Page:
|کد مقاله||کد نشریه||سال انتشار||مقاله انگلیسی||ترجمه فارسی||نسخه تمام متن|
|364396||621059||2014||7 صفحه PDF||سفارش دهید||دانلود رایگان|
The paper presents findings from a project conducted in Andalusia, Southern Spain, which examined school practices that aimed at promoting the integration and well-being of children from first generation immigrant, i.e. non-Spanish, families. How schools addressed the transitions between home and school for the children, and how school strategies were perceived by their communities, parents and the school staff as instruments for integration were examined through semi-structured interviews. Six multicultural schools were involved in the study. Analyses show that, most of the school practices related to pupils' integration can be understood in terms of a “benevolent assimilationist model”. From the schools' perspective the practice is “assimilationist” because the main goal is to “assimilate” the children as the “others” into the mainstream culture. We also refer to the practice as “benevolent” because we found a high level of coincidence between parental value positions about what the school should do in relation to their children's learning, and the strategies of the schools to integrate them. According to the parents, schools should allow children access to the skills and concepts they will need to participate in Andalusian society, hereby ascribing to an assimilationist way of thinking. Some differences were observed between parents and schools in the way the processes of integration should be carried out, in particular school discipline and the authority of the teacher. The paper concludes with the observation that the agreement between the value positions of home and school may be a temporary phenomenon.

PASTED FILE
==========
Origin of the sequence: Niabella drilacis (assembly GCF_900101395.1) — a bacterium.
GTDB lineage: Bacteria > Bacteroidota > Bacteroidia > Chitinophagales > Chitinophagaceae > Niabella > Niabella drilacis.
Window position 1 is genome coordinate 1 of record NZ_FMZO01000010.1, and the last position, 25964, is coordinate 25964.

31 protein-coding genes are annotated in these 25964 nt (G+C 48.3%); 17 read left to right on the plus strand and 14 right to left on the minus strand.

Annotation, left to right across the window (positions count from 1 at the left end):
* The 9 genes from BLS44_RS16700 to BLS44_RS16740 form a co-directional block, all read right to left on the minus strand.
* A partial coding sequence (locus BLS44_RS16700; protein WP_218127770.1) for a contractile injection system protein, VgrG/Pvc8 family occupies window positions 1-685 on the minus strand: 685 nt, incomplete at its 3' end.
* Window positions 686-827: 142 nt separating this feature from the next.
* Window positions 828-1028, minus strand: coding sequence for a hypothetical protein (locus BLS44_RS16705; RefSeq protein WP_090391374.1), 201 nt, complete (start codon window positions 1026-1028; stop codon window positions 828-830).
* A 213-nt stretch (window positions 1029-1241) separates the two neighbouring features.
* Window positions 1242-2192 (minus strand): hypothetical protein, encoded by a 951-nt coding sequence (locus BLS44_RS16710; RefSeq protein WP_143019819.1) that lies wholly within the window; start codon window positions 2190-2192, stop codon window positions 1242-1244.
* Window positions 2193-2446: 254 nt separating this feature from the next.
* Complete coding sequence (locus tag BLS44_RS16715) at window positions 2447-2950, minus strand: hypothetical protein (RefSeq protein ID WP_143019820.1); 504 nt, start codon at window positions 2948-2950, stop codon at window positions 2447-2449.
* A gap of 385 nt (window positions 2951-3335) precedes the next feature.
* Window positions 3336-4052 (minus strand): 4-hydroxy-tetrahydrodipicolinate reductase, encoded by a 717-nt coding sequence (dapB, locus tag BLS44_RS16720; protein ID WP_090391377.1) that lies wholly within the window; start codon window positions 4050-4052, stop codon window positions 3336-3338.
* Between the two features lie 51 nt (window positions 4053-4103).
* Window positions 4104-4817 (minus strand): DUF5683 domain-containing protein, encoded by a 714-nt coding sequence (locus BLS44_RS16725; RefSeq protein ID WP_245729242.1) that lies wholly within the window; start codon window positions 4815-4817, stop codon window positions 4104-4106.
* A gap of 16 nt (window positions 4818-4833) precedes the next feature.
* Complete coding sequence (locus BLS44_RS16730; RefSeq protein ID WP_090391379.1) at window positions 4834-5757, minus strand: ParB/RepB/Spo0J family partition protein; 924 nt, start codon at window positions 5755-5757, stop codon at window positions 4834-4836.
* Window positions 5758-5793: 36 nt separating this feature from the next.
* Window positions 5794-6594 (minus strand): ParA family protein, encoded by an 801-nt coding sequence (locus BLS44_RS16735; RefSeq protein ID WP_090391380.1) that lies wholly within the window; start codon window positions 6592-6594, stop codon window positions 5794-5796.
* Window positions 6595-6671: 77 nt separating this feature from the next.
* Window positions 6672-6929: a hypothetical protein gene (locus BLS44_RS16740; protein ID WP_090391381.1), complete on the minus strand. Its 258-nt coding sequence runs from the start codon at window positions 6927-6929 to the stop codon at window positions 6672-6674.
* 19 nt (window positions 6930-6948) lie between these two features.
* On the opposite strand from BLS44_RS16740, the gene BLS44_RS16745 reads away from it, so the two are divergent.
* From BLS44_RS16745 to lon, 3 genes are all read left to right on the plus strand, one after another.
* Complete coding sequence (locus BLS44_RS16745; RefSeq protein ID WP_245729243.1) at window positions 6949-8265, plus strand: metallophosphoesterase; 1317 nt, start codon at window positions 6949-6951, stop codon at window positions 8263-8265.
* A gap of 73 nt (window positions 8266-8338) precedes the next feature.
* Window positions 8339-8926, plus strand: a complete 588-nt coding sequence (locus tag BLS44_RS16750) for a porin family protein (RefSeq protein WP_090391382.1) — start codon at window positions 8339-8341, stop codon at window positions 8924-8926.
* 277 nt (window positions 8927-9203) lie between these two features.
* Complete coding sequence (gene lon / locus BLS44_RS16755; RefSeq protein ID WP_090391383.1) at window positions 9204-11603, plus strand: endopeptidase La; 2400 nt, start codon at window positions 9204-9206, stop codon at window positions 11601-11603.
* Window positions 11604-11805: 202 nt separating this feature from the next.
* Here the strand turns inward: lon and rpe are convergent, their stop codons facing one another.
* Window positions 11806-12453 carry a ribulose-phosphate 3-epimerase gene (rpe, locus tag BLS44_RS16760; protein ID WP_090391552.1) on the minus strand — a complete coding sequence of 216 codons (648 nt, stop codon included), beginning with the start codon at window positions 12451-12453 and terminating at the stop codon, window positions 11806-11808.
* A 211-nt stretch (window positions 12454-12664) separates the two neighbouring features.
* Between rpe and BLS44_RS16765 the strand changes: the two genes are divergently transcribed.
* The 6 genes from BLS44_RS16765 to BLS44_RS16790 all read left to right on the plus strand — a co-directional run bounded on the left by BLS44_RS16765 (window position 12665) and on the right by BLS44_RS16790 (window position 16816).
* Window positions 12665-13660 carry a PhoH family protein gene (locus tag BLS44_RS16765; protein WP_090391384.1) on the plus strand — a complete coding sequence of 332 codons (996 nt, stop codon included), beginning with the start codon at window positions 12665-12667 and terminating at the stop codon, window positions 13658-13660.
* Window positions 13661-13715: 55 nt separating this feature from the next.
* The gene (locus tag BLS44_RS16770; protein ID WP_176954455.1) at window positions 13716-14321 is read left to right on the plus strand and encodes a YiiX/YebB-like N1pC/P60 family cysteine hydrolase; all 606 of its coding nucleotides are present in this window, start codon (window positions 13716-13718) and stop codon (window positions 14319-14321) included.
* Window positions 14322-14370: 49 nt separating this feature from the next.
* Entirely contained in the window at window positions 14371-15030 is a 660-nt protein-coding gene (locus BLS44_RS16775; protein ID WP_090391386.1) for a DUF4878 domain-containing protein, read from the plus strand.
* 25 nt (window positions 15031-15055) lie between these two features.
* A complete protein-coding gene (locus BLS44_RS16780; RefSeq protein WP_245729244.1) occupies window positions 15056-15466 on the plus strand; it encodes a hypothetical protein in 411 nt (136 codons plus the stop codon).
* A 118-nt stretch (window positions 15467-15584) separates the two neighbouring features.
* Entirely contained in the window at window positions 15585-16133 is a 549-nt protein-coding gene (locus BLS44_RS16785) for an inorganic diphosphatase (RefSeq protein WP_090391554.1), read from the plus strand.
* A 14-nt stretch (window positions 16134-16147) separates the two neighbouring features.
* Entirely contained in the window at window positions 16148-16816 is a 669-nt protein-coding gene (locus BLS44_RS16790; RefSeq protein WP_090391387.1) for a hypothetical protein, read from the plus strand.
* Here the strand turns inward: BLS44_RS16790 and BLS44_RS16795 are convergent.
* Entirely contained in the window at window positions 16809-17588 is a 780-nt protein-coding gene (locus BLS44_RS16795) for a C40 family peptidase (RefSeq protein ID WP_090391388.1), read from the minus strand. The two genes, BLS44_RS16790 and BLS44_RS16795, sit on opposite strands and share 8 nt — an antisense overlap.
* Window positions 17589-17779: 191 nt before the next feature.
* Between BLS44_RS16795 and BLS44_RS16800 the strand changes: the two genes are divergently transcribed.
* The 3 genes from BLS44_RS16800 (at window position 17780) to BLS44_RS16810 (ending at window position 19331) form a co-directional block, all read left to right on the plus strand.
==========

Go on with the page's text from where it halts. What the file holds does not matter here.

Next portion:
Journal: Learning, Culture and Social Interaction - Volume 3, Issue 3, September 2014, Pages 217–223